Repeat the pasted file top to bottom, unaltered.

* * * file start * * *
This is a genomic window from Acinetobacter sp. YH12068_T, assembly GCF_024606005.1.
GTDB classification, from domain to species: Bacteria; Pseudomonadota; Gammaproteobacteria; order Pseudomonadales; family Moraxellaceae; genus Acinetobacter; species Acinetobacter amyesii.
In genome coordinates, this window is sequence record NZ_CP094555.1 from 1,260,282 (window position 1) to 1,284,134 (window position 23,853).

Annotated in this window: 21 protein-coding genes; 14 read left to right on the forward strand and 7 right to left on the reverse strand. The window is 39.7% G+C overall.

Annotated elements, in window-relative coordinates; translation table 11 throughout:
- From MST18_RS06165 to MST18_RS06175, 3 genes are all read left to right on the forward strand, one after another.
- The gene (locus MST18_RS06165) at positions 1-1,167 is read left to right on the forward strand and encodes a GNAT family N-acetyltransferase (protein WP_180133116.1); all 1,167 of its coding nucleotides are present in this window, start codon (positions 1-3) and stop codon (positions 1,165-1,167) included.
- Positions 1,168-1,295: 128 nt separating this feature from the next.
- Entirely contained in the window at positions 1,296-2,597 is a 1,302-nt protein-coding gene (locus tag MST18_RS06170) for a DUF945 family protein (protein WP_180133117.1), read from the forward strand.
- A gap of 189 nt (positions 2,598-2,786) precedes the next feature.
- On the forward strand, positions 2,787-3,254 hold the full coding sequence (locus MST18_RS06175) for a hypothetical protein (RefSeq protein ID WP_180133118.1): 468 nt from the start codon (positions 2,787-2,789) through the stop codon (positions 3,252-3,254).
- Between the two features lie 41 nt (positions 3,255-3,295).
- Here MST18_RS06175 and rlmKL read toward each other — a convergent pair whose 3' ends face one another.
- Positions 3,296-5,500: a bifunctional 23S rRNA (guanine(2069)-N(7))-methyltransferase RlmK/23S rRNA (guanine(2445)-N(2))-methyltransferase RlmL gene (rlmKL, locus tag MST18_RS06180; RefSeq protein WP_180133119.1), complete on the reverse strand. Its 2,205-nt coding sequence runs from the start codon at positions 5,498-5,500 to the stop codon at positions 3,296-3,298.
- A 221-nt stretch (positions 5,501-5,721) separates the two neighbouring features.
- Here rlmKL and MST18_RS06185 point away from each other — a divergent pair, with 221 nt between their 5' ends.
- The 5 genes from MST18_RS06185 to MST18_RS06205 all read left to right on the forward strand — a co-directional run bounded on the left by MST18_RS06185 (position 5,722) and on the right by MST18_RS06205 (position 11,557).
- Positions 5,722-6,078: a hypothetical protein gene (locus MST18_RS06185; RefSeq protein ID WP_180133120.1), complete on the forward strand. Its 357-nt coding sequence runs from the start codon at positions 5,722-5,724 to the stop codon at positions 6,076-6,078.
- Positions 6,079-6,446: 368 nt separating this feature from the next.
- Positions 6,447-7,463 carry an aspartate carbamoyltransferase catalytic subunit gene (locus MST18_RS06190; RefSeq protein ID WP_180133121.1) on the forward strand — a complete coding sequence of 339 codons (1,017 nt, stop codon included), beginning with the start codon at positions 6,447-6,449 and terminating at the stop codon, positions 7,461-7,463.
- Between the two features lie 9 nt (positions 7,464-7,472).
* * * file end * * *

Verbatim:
This is a genomic window from Acinetobacter sp. YH12068_T, assembly GCF_024606005.1.
GTDB classification, from domain to species: Bacteria; Pseudomonadota; Gammaproteobacteria; order Pseudomonadales; family Moraxellaceae; genus Acinetobacter; species Acinetobacter amyesii.
In genome coordinates, this window is sequence record NZ_CP094555.1 from 1,260,282 (window position 1) to 1,284,134 (window position 23,853).

Annotated in this window: 21 protein-coding genes; 14 read left to right on the forward strand and 7 right to left on the reverse strand. The window is 39.7% G+C overall.

Annotated elements, in window-relative coordinates; translation table 11 throughout:
- From MST18_RS06165 to MST18_RS06175, 3 genes are all read left to right on the forward strand, one after another.
- The gene (locus MST18_RS06165) at positions 1-1,167 is read left to right on the forward strand and encodes a GNAT family N-acetyltransferase (protein WP_180133116.1); all 1,167 of its coding nucleotides are present in this window, start codon (positions 1-3) and stop codon (positions 1,165-1,167) included.
- Positions 1,168-1,295: 128 nt separating this feature from the next.
- Entirely contained in the window at positions 1,296-2,597 is a 1,302-nt protein-coding gene (locus tag MST18_RS06170) for a DUF945 family protein (protein WP_180133117.1), read from the forward strand.
- A gap of 189 nt (positions 2,598-2,786) precedes the next feature.
- On the forward strand, positions 2,787-3,254 hold the full coding sequence (locus MST18_RS06175) for a hypothetical protein (RefSeq protein ID WP_180133118.1): 468 nt from the start codon (positions 2,787-2,789) through the stop codon (positions 3,252-3,254).
- Between the two features lie 41 nt (positions 3,255-3,295).
- Here MST18_RS06175 and rlmKL read toward each other — a convergent pair whose 3' ends face one another.
- Positions 3,296-5,500: a bifunctional 23S rRNA (guanine(2069)-N(7))-methyltransferase RlmK/23S rRNA (guanine(2445)-N(2))-methyltransferase RlmL gene (rlmKL, locus tag MST18_RS06180; RefSeq protein WP_180133119.1), complete on the reverse strand. Its 2,205-nt coding sequence runs from the start codon at positions 5,498-5,500 to the stop codon at positions 3,296-3,298.
- A 221-nt stretch (positions 5,501-5,721) separates the two neighbouring features.
- Here rlmKL and MST18_RS06185 point away from each other — a divergent pair, with 221 nt between their 5' ends.
- The 5 genes from MST18_RS06185 to MST18_RS06205 all read left to right on the forward strand — a co-directional run bounded on the left by MST18_RS06185 (position 5,722) and on the right by MST18_RS06205 (position 11,557).
- Positions 5,722-6,078: a hypothetical protein gene (locus MST18_RS06185; RefSeq protein ID WP_180133120.1), complete on the forward strand. Its 357-nt coding sequence runs from the start codon at positions 5,722-5,724 to the stop codon at positions 6,076-6,078.
- Positions 6,079-6,446: 368 nt separating this feature from the next.
- Positions 6,447-7,463 carry an aspartate carbamoyltransferase catalytic subunit gene (locus MST18_RS06190; RefSeq protein ID WP_180133121.1) on the forward strand — a complete coding sequence of 339 codons (1,017 nt, stop codon included), beginning with the start codon at positions 6,447-6,449 and terminating at the stop codon, positions 7,461-7,463.
- Between the two features lie 9 nt (positions 7,464-7,472).